As we near the end of this series on the eight stages of surrender, let me offer a quick summary of the various stages. Stage One is where we need to surrender our pride, the idea that “I can do it myself.” We may also need to surrender the tendency to hide our unworthiness (by justifying ourselves rather than confessing the truth about ourselves). In Stage Two we need to surrender either feelings of unworthiness or the comfort zone, both of which hold us back from spiritual progress. If you’re going to grow, you’re going to change. If a plant doesn’t change it will die. People often don’t want to change because they are comfortable where they are. But comfort zones are not conducive to spiritual growth.
The third stage confronts us with the need to surrender having to be right all the time, the need to be certain and to be better than others. Stage Four also calls us to give up the need for certainty, the need for applause, and a tendency toward perfectionism that can plague people in the “success stage” of faith. Stage Five, which comes during the dark night of the soul, calls us to surrender a false sense of purpose. Up until that point we had thought our purpose was solely from God, but we come to realize that it has been riddled with pride and a desire to please others. To the degree that we surrender our own sense of purpose, God can fill us with His.
Stage Six is the call to surrender negative thinking and hidden pride, things that can slow us down on our journey toward a true sense of God’s purpose in our lives. In Stage Five we discover we have not fully rid ourselves of the fear related to what other people are thinking about us. And finally, in Stage Six, we may need to surrender the other-centeredness that causes us to neglect ourselves and those we love.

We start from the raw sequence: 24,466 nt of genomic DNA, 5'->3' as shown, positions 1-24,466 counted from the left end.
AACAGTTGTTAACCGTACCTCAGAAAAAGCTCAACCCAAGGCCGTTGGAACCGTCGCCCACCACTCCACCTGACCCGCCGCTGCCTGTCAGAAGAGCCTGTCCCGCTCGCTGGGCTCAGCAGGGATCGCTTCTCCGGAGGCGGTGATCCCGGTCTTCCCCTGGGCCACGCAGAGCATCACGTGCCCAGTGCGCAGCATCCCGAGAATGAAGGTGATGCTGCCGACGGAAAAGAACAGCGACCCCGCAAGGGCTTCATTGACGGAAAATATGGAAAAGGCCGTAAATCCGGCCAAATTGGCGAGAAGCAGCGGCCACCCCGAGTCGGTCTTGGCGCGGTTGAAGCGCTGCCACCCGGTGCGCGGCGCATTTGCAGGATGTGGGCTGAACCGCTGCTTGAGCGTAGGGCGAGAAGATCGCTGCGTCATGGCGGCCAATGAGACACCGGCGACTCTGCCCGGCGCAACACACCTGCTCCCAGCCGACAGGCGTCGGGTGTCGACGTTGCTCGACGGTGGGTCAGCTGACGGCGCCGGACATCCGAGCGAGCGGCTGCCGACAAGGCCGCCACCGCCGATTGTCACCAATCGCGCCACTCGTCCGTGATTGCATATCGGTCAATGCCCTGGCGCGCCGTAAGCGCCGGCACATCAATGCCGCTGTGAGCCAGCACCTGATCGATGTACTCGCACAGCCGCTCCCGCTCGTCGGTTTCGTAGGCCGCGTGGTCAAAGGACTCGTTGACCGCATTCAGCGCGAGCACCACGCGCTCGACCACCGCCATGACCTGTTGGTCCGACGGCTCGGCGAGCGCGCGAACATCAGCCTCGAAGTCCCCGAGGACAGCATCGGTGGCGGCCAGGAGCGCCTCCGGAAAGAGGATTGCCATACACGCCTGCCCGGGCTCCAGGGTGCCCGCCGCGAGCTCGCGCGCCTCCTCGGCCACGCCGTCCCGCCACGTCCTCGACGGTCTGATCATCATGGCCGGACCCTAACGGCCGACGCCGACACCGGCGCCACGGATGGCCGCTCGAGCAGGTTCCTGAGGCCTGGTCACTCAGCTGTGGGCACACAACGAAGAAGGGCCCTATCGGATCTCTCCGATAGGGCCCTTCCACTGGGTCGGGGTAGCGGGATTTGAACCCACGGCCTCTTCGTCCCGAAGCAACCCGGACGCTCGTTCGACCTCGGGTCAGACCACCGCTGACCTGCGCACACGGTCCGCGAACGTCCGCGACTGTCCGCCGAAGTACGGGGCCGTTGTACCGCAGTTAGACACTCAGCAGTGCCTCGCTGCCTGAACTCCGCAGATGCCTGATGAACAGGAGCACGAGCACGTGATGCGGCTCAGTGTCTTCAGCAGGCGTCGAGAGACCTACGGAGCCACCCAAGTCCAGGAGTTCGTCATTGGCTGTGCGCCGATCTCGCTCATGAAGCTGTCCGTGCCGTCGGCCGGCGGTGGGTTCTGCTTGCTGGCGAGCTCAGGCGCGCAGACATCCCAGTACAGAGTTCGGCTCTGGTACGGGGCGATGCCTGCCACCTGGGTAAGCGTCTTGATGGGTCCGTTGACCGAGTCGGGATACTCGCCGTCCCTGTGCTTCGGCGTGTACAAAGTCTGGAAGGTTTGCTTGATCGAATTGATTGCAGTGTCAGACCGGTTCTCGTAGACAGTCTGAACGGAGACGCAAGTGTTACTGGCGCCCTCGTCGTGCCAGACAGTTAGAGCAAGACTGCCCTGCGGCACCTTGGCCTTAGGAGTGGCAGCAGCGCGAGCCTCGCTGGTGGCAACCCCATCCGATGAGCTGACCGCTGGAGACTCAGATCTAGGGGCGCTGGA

I’m not here to tell you what you need to surrender today. I don’t even need to tell my wife what to surrender today. I know that she wrestles with things I don’t fully understand. But I believe that somewhere in these eight stages of surrender is God’s call to you. I invite the Holy Spirit to touch your heart with just that area of your life that needs to be surrendered today. And I suspect in most cases surrender is not a one-time action, it may need to be repeated over and over again until it sticks.
Surrender may turn out to be the hardest thing that you have ever done. Why? Because surrender feels like you are losing everything. You are giving up you identity, giving up that which gives you joy, giving up everything that you’re comfortable with and used to. It’s the loss of everything. However, the surrender of everything just happens to be the biblical path to your true self, which you will never discover until you surrender. Your true self appears when you let God grow you there. And that comes close to the meaning of this strange text: “For whoever would save his life will lose it. But whoever loses his life for my sake and the Gospel’s, will save it.” That’s what surrender is all about.
Will continue with my review of Annual Council actions shortly